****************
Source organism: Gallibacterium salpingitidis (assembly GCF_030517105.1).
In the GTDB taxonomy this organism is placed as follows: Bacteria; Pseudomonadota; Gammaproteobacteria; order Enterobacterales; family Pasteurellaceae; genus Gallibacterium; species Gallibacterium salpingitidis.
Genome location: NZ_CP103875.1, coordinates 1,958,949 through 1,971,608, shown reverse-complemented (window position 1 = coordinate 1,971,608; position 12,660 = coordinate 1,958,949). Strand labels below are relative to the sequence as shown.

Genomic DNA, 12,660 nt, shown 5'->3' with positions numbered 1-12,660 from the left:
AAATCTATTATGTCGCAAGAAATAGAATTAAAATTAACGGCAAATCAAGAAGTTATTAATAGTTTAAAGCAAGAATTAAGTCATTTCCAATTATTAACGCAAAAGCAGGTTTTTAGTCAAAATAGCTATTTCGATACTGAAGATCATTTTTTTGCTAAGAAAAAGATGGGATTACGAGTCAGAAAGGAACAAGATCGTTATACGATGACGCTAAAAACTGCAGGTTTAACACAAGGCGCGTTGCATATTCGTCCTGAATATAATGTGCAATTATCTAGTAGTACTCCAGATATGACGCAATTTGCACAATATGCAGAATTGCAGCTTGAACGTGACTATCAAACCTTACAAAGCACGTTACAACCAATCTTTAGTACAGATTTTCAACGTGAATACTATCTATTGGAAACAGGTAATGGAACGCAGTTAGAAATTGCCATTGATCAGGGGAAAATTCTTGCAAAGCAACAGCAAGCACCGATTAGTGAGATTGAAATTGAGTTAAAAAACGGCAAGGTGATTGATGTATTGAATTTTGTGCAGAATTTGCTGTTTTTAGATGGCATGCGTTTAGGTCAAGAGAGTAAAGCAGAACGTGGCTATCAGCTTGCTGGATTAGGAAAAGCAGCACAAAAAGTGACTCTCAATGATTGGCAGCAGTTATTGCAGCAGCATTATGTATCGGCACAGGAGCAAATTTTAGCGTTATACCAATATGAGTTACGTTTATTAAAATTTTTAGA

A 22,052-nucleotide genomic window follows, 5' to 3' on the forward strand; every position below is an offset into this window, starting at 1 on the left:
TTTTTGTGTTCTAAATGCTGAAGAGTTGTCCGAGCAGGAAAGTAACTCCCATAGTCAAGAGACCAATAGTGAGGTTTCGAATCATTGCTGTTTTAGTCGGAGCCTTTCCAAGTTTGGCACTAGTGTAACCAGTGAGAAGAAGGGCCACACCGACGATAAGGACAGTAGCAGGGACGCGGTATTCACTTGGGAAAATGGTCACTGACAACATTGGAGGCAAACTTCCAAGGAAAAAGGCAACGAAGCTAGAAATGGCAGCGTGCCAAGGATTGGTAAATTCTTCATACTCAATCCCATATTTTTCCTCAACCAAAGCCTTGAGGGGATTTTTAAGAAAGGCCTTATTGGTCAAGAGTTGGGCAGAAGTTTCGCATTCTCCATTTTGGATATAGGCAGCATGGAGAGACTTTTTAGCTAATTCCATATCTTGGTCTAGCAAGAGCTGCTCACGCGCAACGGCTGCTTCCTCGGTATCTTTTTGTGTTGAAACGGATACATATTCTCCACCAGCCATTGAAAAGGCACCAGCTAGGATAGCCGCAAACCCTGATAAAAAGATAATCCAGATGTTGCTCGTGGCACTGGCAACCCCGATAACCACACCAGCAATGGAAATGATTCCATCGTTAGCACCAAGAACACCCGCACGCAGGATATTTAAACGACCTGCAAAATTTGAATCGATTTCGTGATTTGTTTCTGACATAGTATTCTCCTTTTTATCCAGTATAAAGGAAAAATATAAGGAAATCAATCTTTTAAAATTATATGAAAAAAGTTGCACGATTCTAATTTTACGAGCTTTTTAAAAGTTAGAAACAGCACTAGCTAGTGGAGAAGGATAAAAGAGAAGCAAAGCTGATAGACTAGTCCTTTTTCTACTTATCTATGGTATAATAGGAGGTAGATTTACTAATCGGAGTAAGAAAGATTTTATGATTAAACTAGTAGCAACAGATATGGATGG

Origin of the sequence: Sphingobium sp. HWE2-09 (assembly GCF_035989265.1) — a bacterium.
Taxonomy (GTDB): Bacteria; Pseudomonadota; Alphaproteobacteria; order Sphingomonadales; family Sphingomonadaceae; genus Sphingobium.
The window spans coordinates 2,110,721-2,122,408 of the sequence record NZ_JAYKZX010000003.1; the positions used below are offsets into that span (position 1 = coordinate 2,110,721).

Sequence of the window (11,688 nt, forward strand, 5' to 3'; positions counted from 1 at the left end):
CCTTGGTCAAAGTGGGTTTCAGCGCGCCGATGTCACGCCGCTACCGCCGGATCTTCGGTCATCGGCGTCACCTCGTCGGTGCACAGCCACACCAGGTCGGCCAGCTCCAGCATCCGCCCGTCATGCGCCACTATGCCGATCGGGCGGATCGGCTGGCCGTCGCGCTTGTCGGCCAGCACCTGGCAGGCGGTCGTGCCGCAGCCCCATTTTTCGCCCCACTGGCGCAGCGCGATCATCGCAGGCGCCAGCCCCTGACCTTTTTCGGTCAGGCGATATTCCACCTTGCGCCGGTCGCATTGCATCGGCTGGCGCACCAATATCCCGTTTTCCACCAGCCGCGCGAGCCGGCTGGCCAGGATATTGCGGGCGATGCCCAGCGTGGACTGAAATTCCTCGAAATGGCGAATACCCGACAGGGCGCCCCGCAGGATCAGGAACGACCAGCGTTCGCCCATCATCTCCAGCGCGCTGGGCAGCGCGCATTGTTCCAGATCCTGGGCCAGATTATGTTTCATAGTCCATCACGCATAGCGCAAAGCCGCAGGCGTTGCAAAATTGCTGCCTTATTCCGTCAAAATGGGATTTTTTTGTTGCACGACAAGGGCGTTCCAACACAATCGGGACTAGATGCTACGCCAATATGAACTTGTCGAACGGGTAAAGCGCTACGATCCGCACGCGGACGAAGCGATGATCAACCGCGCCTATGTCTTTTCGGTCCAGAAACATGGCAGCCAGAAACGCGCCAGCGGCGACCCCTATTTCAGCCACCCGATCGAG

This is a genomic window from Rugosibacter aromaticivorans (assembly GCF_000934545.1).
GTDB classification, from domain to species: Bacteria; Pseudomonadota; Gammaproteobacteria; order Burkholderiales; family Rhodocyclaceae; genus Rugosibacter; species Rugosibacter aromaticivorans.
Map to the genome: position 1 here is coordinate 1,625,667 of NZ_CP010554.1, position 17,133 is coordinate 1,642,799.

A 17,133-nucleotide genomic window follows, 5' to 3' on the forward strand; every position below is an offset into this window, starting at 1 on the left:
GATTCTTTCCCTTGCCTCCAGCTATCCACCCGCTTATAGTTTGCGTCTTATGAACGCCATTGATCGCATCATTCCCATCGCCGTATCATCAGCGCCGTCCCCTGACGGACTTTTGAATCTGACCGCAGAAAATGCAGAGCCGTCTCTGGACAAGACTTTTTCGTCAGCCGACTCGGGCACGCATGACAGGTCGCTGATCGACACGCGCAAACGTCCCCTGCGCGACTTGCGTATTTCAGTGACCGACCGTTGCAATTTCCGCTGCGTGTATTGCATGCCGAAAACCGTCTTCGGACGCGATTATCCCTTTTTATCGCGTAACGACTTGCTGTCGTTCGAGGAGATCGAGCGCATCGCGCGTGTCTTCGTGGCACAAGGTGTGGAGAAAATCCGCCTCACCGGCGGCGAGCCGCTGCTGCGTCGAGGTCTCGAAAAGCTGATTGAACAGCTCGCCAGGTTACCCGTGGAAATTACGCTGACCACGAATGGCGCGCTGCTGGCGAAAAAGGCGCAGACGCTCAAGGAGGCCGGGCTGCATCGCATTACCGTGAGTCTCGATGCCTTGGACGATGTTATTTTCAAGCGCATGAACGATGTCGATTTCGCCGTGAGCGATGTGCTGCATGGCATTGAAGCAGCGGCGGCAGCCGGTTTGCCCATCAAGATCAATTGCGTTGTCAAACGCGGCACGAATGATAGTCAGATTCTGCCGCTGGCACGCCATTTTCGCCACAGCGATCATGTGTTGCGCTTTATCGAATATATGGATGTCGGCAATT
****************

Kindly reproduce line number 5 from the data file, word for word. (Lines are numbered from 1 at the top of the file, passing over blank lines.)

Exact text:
AAATCTATTATGTCGCAAGAAATAGAATTAAAATTAACGGCAAATCAAGAAGTTATTAATAGTTTAAAGCAAGAATTAAGTCATTTCCAATTATTAACGCAAAAGCAGGTTTTTAGTCAAAATAGCTATTTCGATACTGAAGATCATTTTTTTGCTAAGAAAAAGATGGGATTACGAGTCAGAAAGGAACAAGATCGTTATACGATGACGCTAAAAACTGCAGGTTTAACACAAGGCGCGTTGCATATTCGTCCTGAATATAATGTGCAATTATCTAGTAGTACTCCAGATATGACGCAATTTGCACAATATGCAGAATTGCAGCTTGAACGTGACTATCAAACCTTACAAAGCACGTTACAACCAATCTTTAGTACAGATTTTCAACGTGAATACTATCTATTGGAAACAGGTAATGGAACGCAGTTAGAAATTGCCATTGATCAGGGGAAAATTCTTGCAAAGCAACAGCAAGCACCGATTAGTGAGATTGAAATTGAGTTAAAAAACGGCAAGGTGATTGATGTATTGAATTTTGTGCAGAATTTGCTGTTTTTAGATGGCATGCGTTTAGGTCAAGAGAGTAAAGCAGAACGTGGCTATCAGCTTGCTGGATTAGGAAAAGCAGCACAAAAAGTGACTCTCAATGATTGGCAGCAGTTATTGCAGCAGCATTATGTATCGGCACAGGAGCAAATTTTAGCGTTATACCAATATGAGTTACGTTTATTAAAATTTTTAGA